Transparency Groups Target Bloomberg PAC in Long-Shot Bid to Unmask Donors

Can the FCC require TV stations to identify major donors by name in political ads?

Michael Bloomberg (AP Photo/Mark Lennihan)

In a push to expose the billionaires trying to influence elections, advocacy groups filed complaints Thursday against 18 television stations that aired ads for the Independence USA PAC.

That political action committee, according to the complaints, is entirely funded by billionaire and former New York City Mayor Michael Bloomberg. The television stations should have required that the ads identify Bloomberg by name, the advocacy groups argued.

The groups—Common Cause, the Sunlight Foundation, and the Campaign Legal Center—didn’t file their complaints with the Federal Election Commission, the usual agency for regulating campaign finance issues. Instead, the groups are urging the Federal Communications Commission to aggressively use its power over the nation’s airwaves to make political spending more transparent.

“It’s past time for the FCC to enforce the law and require the disclosure demanded by the Communications Act,” former FCC Commissioner Michael Copps, now an adviser for Common Cause, said in a statement. “As we enter an election year, Americans have a particularly vital interest in knowing who is behind efforts to influence our votes.”

The Communications Act requires that all TV and radio ads (commercial and political) reveal the “true identity” of their sponsors. The transparency groups have been pressing the FCC to use that provision to require TV stations to identify the major donors behind political ads, and not just the vague name of the donor’s PAC.

Democrats in Congress have even introduced the Keeping Our Campaigns Honest Act (yes, that’s the “KOCH Act”), which would direct the FCC to force stations to identify major donors by name.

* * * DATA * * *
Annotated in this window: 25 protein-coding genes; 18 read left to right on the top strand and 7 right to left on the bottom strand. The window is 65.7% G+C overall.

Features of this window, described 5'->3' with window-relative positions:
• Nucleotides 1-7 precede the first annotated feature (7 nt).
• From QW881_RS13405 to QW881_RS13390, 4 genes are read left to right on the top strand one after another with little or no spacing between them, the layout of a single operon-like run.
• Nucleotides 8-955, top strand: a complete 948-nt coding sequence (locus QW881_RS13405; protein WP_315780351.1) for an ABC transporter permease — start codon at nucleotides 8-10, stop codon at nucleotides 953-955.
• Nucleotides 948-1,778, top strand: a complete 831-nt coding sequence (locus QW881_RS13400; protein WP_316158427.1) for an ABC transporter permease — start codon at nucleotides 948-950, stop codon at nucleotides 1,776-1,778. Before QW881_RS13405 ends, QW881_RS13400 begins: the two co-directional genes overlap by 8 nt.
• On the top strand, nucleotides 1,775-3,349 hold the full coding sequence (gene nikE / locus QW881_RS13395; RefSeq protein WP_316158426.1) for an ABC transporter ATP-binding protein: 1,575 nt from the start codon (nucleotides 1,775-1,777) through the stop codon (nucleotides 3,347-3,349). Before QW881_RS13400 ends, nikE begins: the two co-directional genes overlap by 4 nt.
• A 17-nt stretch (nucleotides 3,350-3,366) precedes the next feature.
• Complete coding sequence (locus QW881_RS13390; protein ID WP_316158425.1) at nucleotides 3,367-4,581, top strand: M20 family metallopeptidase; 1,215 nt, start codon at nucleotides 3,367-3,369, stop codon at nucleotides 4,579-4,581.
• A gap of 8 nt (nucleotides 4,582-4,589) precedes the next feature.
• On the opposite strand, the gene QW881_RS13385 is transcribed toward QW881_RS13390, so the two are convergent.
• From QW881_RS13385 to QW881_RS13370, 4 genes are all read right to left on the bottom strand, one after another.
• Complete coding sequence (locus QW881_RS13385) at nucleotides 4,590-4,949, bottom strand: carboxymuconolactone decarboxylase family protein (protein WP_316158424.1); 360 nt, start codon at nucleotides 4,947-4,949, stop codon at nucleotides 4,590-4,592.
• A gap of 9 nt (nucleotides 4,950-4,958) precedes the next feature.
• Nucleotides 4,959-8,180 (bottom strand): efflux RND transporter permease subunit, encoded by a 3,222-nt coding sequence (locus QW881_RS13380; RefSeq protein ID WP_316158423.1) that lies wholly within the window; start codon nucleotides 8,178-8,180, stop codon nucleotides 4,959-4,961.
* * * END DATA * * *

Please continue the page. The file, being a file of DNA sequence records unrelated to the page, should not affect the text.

But the FCC has been reluctant to get involved in the fight. Last year, the agency dismissed a series of complaints, saying the groups had failed to show “credible, unrefuted evidence that a sponsor is acting at the direction of a third party.”

This time, the groups say they can prove that Bloomberg provided 100 percent of the funding for the Independence USA PAC since its creation. In addition to filing formal complaints against the 18 stations, the groups also sent notices to 100 more stations around the country, informing them of Bloomberg’s role in the PAC and urging them to identify him by name in ads.

A spokesman for Independence USA declined to comment.  According to the group’s website, it promotes gun control, environmental protection, same-sex marriage, and education policy. The group aired TV ads last year attacking Tom Foley, a Republican who unsuccessfully ran for governor of Connecticut, and Larry Hogan, a Republican who was elected governor of Maryland, for not supporting gun control legislation.

Andrew Schwartzman, an attorney at Georgetown University Law Center’s Institute for Public Representation who supported the complaints, said the groups didn’t target Bloomberg because of his politics. The groups have also filed complaints focusing on groups sponsored by liberal donor Tom Steyer and conservative donor Sean Fieler, he said. “Our point is this is not tied to one part of the spectrum,” he said.